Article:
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Food Briefs

British Promotion Gets a Royal Boost

February 11, 1988|DANIEL P. PUZO | Times Staff Writer

The Duke and Duchess of York will mix equal parts nationalism with product endorsement later this month when they tour a San Gabriel Valley supermarket during an extended visit to Southern California.

On Feb. 29, the couple will stroll the aisles of Vons' Pavilions store in Arcadia to lend support to the Food From Britain promotion, a program designed to generate American interest in British-made grocery items.

The visit, expected to yield a great deal of media coverage, is a publicity coup for the Vons Cos. Inc.--particularly so, considering the competitive local food retailing scene.

The stop, one of many during Prince Andrew's nine-day stay in the Los Angeles area, is being made in conjunction with the UK/LA Festival, an Anglo-American arts and entertainment celebration which runs through April.

While in the market, the duke and duchess are expected to sample domestic and imported foods and will be served tea in the store's coffee department.

As an adjunct to the royal visit, all Vons and Pavilions outlets will participate in the Food From Britain promotion for two weeks, beginning Feb. 22.

Vitamins' Healthy Appeal--The increasing popularity of vitamin and mineral supplements has propelled their emergence from health-food stores into the more mainstream markets, a recent survey reports. The supplements are even outselling cold remedies and shampoos in some of the more traditional retail settings.

Projections for the pills, capsules and formulas are also bullish and are getting a strong boost from the sales of calcium- and iron-fortified products, according to Frost & Sullivan Inc., the New York-based research firm which conducted the study.

At present, the three major outlets for vitamins and minerals are: drug stores, with 28% of all sales; health food stores, with 24%; and supermarkets, with 19%. Mail-order transactions also figure into the sales picture, but on a much smaller scale.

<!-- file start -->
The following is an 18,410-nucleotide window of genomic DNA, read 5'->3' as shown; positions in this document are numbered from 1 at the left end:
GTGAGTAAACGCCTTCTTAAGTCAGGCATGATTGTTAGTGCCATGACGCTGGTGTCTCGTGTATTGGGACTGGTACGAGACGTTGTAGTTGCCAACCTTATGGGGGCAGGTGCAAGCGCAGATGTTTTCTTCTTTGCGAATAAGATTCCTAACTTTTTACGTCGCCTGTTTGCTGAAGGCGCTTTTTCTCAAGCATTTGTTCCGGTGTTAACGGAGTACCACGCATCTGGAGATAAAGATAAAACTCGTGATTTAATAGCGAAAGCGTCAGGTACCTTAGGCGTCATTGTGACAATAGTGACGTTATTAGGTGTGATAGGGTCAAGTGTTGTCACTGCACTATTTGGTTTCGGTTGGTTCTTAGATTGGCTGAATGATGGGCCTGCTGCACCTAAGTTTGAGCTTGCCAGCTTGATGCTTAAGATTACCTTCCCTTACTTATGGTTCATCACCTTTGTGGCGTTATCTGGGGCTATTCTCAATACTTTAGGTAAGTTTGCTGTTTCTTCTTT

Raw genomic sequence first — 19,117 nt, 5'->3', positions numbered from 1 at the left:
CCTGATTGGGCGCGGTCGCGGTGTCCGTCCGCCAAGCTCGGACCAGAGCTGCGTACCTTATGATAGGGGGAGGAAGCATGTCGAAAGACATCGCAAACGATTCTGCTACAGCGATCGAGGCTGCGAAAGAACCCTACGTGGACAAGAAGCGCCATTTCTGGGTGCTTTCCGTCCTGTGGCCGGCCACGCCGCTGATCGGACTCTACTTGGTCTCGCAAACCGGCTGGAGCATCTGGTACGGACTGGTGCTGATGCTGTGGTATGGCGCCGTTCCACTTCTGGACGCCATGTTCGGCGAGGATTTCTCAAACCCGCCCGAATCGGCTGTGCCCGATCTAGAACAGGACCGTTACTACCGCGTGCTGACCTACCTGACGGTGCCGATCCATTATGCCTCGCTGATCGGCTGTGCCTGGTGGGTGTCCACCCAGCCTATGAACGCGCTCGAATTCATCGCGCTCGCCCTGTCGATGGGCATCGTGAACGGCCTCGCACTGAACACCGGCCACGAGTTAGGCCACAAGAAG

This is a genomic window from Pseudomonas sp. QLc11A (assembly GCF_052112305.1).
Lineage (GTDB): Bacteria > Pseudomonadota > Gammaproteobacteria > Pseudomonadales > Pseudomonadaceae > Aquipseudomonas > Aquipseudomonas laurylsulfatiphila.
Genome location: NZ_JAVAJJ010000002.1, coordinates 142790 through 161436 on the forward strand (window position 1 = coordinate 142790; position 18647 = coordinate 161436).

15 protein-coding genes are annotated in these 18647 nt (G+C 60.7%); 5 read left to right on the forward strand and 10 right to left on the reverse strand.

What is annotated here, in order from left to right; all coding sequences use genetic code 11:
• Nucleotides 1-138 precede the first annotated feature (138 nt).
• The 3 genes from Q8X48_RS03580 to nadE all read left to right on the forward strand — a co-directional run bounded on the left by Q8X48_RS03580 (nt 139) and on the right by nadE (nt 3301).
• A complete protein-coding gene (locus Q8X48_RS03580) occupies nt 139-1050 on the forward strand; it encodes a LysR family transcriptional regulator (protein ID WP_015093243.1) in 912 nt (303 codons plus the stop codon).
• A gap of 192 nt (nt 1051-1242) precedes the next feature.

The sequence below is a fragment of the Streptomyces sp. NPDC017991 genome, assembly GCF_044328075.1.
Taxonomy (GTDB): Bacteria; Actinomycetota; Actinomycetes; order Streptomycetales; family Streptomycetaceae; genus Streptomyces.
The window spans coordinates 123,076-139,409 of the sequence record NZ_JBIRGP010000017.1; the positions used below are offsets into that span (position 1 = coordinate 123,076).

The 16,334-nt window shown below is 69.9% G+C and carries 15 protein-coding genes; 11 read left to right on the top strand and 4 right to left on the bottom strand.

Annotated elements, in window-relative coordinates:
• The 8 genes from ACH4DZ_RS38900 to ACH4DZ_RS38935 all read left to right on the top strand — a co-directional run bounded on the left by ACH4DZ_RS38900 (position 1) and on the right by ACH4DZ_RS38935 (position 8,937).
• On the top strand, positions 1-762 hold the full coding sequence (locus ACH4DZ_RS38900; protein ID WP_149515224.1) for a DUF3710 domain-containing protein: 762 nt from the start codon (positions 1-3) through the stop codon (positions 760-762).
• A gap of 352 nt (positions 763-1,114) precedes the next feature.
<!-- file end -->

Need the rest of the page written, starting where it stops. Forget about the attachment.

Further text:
These percentages are expected to change, according to Frost & Sullivan, because food stores have identified the profit potential of supplements and will aggressively expand their share of the market.

And there's good reason for the nation's grocers to court the vitamin-conscious consumer. By 1991, for instance, the value of vitamin products--at the factory level alone--will exceed $2.4 billion, a 14% increase over 1987, the study concludes. Retail sales, however, are generally more than double the items' factory value. As such, consumers will be spending more than $5 billion annually on these products by 1991.

Multivitamin and multimineral supplements have proved the most popular, accounting for 18% of the category. Sales of these items, though, are expected to remain static.

Calcium supplements, on the other hand, will be among the fastest growing. Even though they currently account for only about 10% of total sales, their growth rate over the next four years is expected to be about 5% annually. Meanwhile, the rate of increase over the same time period for the entire vitamin and mineral supplement category is predicted to be 3.5% a year.

The publicity given to studies of osteoporosis, a degenerative bone disease, has contributed to the success of calcium supplements, the report states, "as is the fact that natural sources--cheese, for example--are often avoided due to high fat content."

Iron supplements are also expected to do well as health officials focus attention on the problem of anemia, believed to be the nation's most widespread nutritional deficiency.

Calculating Calcium Levels--Frost & Sullivan, in its recent report, credits Procter & Gamble Co. for its role in heightening interest in calcium supplements. The firm's heavily advertised Citrus Hill Plus Calcium fortified orange and grapefruit juices were cited as an example of products that have raised consumer consciousness about calcium deficiencies.

In a separate but well-timed development, P&G has released the results of a study which showed that the calcium supplement present in Citrus Hill is more readily absorbed than is the naturally present calcium in milk.

The research, conducted at Creighton University in Omaha, Neb., and published in Calcified Times International health journal, showed that the difference between the mineralized orange or grapefruit juices and milk, in terms of calcium absorption, could be as much as 30%.

The company, however, is touting Citrus Hill as an alternative beverage for those who cannot tolerate dairy products rather than as a more nutritious replacement for milk.

The study was conducted in order to determine which types of calcium were more absorbable in light of the increasing presence of calcium-enriched foods.

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